The USD strengthened overnight, driven by surprisingly positive Markit PMI data. This saw the NZD drop from a fresh 2-year high, to dip back below 0.69 and now on its way back up. Sector rotation remains the theme for equity markets, against a backdrop of little overall movement.
The US Markit PMIs for manufacturing and services defied expectations for a drop, with both blasting up higher – the composite measure rising to 57.9, the highest level since March 2015. So much for the apparent lack of fiscal stimulus and rapid spread of COVID19 supposedly driving weaker economic conditions. Indeed, the results contrasted with the fall in the equivalent Eurozone measures, which showed slippage in both manufacturing and services sectors.
The US Markit PMI data are not usually market-moving, with traders usually more sensitive to the longstanding ISM versions which are published about a week later. But the data saw the USD shoot some 0.6% higher in BBDXY index terms, before retracing a little. The reaction reflects the sensitivity of currency markets to relative economic performance and possibly exacerbated by positioning and market liquidity conditions. The data had a much more muted impact on US equities and Treasuries.
The S&P500 index opened higher and was up as much as 0.9% in early trading, before gains were whittled away. European equities also opened strong, before ending modestly weaker. Sector rotation into value stocks remained a theme, with the relatively cheap Energy, Financials and Industrial sectors all up more than 1% and the Russell 2000 small caps index up 1½, while Big Tech stocks are in the red.
Earlier positive risk sentiment followed news that the COVID19 vaccine developed by AstraZeneca and Oxford University showed an effectiveness of as much as 90% according to an early analysis of its phase-3 trial, broadly in line with the recent positive vaccine announcements from Pfizer and Moderna. The benefit of the AstraZeneca vaccine is that it will be available at a lower cost compared to others and the shots can be kept at refrigerator temperatures, making it easier to deploy.
Sentiment was also supported by news that with early signs that the restrictions in place across Europe have led to a slowdown in the spread of the virus, governments are looking at ways to ease some of those restrictions ahead of Christmas, while maintaining some progress in holding back the spread. In England, the stay-at-home order will be lifted on 2 December, to be replaced by a tiered system of regional restrictions. In France, tomorrow President Macron will detail a gradual end to the second lockdown.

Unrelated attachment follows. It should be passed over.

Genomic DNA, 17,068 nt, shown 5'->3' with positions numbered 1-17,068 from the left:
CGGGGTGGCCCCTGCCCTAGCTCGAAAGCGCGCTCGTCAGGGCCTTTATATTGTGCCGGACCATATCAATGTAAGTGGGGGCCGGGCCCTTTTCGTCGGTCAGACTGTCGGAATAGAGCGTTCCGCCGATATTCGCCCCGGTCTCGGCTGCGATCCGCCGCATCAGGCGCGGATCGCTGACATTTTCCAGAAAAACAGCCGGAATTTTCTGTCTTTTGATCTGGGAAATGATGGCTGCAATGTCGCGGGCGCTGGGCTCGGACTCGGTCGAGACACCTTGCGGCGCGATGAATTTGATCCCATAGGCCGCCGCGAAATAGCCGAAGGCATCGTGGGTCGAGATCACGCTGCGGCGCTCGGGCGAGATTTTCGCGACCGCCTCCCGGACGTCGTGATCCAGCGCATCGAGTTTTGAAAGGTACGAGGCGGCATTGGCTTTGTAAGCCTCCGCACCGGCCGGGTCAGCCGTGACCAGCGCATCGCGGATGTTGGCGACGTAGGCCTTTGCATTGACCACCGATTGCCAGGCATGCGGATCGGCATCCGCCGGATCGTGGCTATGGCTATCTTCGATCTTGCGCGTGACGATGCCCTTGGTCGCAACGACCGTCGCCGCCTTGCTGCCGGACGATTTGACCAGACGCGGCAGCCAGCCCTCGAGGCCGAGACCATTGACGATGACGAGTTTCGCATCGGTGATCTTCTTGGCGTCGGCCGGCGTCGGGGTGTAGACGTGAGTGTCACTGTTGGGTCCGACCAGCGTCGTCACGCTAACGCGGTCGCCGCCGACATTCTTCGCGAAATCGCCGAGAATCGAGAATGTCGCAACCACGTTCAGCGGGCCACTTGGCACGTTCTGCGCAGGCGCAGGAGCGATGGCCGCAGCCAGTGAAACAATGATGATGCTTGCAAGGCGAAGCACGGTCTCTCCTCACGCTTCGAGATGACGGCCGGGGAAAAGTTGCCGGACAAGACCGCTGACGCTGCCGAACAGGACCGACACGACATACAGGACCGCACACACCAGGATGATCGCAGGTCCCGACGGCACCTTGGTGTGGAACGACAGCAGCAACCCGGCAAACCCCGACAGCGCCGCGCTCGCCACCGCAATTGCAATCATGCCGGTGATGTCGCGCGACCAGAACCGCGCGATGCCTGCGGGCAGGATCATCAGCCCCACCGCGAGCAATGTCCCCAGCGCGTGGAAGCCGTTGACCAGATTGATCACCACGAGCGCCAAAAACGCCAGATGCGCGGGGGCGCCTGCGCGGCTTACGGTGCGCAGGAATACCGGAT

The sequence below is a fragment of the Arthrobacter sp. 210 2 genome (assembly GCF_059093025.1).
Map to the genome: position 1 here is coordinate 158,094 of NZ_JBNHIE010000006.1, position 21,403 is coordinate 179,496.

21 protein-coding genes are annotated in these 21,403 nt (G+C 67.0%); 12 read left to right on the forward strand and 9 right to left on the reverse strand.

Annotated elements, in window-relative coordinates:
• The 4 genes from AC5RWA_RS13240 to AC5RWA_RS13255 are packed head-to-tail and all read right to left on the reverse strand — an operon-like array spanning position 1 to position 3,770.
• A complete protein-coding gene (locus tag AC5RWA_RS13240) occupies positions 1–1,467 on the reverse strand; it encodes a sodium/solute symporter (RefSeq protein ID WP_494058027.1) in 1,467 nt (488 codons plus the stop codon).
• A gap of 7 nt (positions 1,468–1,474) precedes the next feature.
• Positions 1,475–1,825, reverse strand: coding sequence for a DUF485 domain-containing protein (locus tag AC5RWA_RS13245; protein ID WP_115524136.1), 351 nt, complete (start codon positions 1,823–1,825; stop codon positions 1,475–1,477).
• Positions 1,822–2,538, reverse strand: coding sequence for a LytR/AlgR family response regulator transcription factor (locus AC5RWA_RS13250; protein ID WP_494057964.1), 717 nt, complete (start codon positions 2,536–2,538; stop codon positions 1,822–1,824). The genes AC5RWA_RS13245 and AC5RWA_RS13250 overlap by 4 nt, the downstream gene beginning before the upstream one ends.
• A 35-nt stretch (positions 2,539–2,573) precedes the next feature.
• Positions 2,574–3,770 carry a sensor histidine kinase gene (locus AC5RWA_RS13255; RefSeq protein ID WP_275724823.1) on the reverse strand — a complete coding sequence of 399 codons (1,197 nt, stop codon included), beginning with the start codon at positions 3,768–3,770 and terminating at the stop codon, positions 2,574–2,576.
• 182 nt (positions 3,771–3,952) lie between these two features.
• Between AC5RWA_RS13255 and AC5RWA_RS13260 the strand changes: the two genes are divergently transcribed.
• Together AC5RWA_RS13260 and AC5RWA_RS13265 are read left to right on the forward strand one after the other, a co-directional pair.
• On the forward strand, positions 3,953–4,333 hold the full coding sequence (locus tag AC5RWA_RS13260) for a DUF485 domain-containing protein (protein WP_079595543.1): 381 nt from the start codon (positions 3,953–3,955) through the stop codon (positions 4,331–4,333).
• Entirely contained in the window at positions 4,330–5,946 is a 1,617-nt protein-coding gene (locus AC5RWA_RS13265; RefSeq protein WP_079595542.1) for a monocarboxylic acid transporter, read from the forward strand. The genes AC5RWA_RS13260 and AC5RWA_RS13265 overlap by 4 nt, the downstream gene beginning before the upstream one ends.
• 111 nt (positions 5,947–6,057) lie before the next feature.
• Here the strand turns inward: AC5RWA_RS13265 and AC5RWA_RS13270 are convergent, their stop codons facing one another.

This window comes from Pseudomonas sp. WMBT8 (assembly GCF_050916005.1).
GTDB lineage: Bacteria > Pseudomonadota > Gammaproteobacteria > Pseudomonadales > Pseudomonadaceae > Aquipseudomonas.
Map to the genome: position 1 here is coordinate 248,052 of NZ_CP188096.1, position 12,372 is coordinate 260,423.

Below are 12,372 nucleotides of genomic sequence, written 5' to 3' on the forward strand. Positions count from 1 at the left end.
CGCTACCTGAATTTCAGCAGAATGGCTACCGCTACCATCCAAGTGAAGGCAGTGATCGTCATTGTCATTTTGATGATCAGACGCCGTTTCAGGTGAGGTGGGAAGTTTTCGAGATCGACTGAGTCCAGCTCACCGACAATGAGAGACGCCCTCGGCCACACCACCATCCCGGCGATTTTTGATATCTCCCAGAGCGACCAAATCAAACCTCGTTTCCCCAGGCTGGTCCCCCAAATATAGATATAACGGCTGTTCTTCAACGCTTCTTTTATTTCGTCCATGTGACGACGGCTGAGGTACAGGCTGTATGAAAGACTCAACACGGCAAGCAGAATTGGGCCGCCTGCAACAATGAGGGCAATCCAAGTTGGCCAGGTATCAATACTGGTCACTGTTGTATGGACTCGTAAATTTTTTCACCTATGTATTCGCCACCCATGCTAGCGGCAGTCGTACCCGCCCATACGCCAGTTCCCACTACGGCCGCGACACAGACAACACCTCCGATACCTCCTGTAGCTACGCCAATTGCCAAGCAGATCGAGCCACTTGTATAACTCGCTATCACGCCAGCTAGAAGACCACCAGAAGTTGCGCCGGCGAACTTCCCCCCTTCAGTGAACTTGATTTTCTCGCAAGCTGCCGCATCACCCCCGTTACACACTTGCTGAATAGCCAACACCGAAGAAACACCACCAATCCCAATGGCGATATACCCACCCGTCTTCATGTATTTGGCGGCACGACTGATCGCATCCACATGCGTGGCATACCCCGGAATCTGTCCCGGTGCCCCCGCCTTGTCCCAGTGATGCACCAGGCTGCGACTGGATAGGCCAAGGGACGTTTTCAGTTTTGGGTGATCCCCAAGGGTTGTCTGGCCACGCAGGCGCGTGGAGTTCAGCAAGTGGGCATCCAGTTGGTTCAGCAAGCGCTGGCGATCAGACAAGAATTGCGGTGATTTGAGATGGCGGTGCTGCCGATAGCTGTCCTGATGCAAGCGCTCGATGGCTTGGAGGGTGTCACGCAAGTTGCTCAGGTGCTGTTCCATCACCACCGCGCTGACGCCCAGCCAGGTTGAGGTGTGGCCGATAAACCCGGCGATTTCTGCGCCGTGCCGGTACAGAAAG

On the negative side, Dow Jones reported that Senior Trump Administration officials say they are pushing for new hard-line measures against China, possibly creating an informal alliance of Western nations to jointly retaliate when China uses trading power to coerce countries. The officials said that the plan was sparked by recent Chinese economic pressure on Australia. This followed an earlier report by Reuters that the Trump Administration was close to issuing a list of 89 Chinese aerospace and other companies that would be unable to access US technology exports due to their military ties. That news didn’t help sentiment for the yuan, with the currency being one of the biggest movers for the day. USD/CNH is up 0.4% to 6.58.
The stronger USD post the Markit PMI data saw the NZD fall from a fresh 2-year high of 0.6968 to nudge just below 0.69, and recovering to 0.6920. The AUD fell from about 0.7335 to below 0.7270 before buying re-emerged.
NZD/AUD has been oscillating around the 0.95 mark since the NZ close, after its earlier boost following strong NZ retail sales data. The bounce-back in Q3 retail sales was much stronger than expected at 28.0% q/q, taking the level over 8% higher than last year. It suggests a much stronger private consumption contribution to Q3 GDP, which we had projected at 18% q/q and the RBNZ at 11%, providing another question mark (alongside the housing market) over the need for further stimulus to drive the economic recovery.
GBP has been one of the better performers on stronger UK PMI data and as hopes rise of an EU-UK trade deal. The Irish PM told reporters that he was hopeful of a Brexit deal outline by the end of the week. Times Radio reported that UK PM Johnson and EC Commission leader von der Leyen are likely to speak later in the week as the Brexit talks get to a crunch point. Chief EU negotiator Barnier tweeted that “fundamental divergences still remain, but we are continuing to work hard for a deal”. GBP almost touched 1.34 before USD strength took over, and it currently sits close to 1.33. NZD/GBP has fallen below 0.52 this morning.
Rates markets have been uneventful. The US 10-year rate saw a little upward pressure early in the European session, but has since traded a tight range, with the strong US PMI data not causing much more than a 1bp reaction. The rate currently sits at 0.85%, up a couple of basis points from the NZ close. The domestic rates market was very quiet and there was no reaction to the strong NZ retail sales data. Swap rates ended the session up 1-2bps, while there was a mild flattening bias in the NZGB curve. The 10-year rate fell 1bp to 0.80%, while shorter dated bonds were up 1-2bps.
In the day ahead, the RBA’s Debelle is giving a speech, while Germany IFO and US consumer confidence data are released tonight.